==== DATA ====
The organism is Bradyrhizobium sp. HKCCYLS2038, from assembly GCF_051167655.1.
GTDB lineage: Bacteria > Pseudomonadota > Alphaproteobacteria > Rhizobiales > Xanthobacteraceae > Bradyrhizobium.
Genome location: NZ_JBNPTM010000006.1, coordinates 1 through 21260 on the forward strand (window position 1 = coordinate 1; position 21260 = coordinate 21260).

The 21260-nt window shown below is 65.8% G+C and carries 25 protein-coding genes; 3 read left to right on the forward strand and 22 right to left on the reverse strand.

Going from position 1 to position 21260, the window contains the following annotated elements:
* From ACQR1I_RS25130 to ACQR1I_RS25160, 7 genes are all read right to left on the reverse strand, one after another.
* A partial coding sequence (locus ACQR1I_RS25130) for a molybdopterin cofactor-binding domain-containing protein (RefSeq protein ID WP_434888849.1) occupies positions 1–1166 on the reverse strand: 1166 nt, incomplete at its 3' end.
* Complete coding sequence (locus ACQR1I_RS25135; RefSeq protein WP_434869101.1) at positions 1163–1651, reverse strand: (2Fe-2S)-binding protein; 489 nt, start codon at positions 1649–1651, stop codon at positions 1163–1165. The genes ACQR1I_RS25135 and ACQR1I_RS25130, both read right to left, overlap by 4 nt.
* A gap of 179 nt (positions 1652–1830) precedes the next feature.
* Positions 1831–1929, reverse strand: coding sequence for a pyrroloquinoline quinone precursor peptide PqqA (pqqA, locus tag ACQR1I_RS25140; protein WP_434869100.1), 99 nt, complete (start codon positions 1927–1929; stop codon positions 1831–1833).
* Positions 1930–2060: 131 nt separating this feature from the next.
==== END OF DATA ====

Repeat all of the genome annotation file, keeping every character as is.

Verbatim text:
The organism is Bradyrhizobium sp. HKCCYLS2038, from assembly GCF_051167655.1.
GTDB lineage: Bacteria > Pseudomonadota > Alphaproteobacteria > Rhizobiales > Xanthobacteraceae > Bradyrhizobium.
Genome location: NZ_JBNPTM010000006.1, coordinates 1 through 21260 on the forward strand (window position 1 = coordinate 1; position 21260 = coordinate 21260).

The 21260-nt window shown below is 65.8% G+C and carries 25 protein-coding genes; 3 read left to right on the forward strand and 22 right to left on the reverse strand.

Going from position 1 to position 21260, the window contains the following annotated elements:
* From ACQR1I_RS25130 to ACQR1I_RS25160, 7 genes are all read right to left on the reverse strand, one after another.
* A partial coding sequence (locus ACQR1I_RS25130) for a molybdopterin cofactor-binding domain-containing protein (RefSeq protein ID WP_434888849.1) occupies positions 1–1166 on the reverse strand: 1166 nt, incomplete at its 3' end.
* Complete coding sequence (locus ACQR1I_RS25135; RefSeq protein WP_434869101.1) at positions 1163–1651, reverse strand: (2Fe-2S)-binding protein; 489 nt, start codon at positions 1649–1651, stop codon at positions 1163–1165. The genes ACQR1I_RS25135 and ACQR1I_RS25130, both read right to left, overlap by 4 nt.
* A gap of 179 nt (positions 1652–1830) precedes the next feature.
* Positions 1831–1929, reverse strand: coding sequence for a pyrroloquinoline quinone precursor peptide PqqA (pqqA, locus tag ACQR1I_RS25140; protein WP_434869100.1), 99 nt, complete (start codon positions 1927–1929; stop codon positions 1831–1833).
* Positions 1930–2060: 131 nt separating this feature from the next.